Tied to the notion of information hiding is an important principle of non-interference. I leave it to Flo to determine how to run her business. As long as she provides the service I want, namely sending flowers to my friend, I do not really care how she actually operates her business.

Once again, this concept of thinking in terms of objects and the services they provide is an important key in structuring large complex software systems. Components in such a system will be characterized by the service they provide, and not by any internal implementation details. This viewpoint permits several programmers to work on the same system with minimal interference in each others work. It also makes it much easier to carry significant portions of a program from one application to the next.

It is curious that the object-oriented outlook tends to elicit a variety of anthropormorphic descriptions from people. Dan Ingalls, one of the developers of the original Smalltalk systems at Xerox Parc, has described object-oriented programming this way: ``Instead of a bit-grinding processor raping and plundering data structures, we have a universe of well-behaved objects that courteously ask each other to carry out their various desires''.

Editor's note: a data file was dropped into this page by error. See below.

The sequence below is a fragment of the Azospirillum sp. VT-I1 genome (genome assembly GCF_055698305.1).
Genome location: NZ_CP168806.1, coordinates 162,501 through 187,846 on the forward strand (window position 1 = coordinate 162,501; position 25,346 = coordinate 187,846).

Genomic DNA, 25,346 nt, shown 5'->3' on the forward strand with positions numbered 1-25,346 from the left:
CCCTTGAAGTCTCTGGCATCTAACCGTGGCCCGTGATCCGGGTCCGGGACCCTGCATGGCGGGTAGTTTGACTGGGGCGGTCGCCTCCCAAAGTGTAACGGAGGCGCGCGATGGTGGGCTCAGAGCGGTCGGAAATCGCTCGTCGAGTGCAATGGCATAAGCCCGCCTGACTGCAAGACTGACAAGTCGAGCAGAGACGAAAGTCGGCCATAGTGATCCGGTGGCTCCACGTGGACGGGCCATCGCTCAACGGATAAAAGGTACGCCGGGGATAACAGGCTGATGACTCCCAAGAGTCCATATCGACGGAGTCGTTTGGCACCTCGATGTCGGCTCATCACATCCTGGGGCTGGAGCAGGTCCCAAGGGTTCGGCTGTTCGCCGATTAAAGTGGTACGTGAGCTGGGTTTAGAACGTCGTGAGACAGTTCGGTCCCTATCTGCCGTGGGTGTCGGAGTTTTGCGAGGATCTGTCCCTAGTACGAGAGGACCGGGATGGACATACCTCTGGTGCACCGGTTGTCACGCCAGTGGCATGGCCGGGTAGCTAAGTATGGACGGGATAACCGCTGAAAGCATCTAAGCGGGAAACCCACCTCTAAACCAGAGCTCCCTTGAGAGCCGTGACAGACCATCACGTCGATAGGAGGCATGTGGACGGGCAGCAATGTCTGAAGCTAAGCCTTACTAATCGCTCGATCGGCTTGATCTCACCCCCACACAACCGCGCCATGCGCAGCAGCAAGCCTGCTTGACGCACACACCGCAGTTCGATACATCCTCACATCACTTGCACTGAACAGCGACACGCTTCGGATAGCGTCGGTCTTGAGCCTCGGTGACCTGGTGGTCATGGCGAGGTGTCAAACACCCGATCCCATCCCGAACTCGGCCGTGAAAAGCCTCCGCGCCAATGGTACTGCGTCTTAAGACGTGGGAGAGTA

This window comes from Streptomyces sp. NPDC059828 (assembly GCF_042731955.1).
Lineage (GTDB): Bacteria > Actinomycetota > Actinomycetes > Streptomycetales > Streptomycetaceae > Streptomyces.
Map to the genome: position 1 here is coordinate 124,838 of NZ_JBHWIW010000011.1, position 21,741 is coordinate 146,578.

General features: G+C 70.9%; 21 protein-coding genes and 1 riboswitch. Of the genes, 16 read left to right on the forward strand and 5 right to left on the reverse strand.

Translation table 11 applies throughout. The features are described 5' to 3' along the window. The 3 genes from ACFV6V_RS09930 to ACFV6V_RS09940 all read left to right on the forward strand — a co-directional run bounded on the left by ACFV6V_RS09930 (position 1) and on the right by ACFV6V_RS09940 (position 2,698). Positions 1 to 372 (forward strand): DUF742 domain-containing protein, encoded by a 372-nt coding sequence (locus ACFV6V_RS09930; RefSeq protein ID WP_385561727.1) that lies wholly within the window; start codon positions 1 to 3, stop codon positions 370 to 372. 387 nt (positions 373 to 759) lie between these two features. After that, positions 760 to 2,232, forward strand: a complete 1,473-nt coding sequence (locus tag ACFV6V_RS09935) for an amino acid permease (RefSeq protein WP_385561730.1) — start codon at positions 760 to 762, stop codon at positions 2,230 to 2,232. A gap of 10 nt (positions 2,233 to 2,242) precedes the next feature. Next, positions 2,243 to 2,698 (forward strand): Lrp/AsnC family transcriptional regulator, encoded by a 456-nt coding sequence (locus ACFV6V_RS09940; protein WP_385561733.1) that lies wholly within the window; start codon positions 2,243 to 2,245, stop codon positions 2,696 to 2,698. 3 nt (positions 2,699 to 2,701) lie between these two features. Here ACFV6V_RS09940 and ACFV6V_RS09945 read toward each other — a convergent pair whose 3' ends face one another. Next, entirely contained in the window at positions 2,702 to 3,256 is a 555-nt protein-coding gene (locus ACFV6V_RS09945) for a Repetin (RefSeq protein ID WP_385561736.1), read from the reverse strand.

Another description echos a quote from a famous presidents inagural address: ``Ask not what you can do TO your data structures, but ask what your data structures can do FOR you''

[audio] [real] Text to accompany slide24, in Chapter 1 of An Introduction to Object-Oriented Programming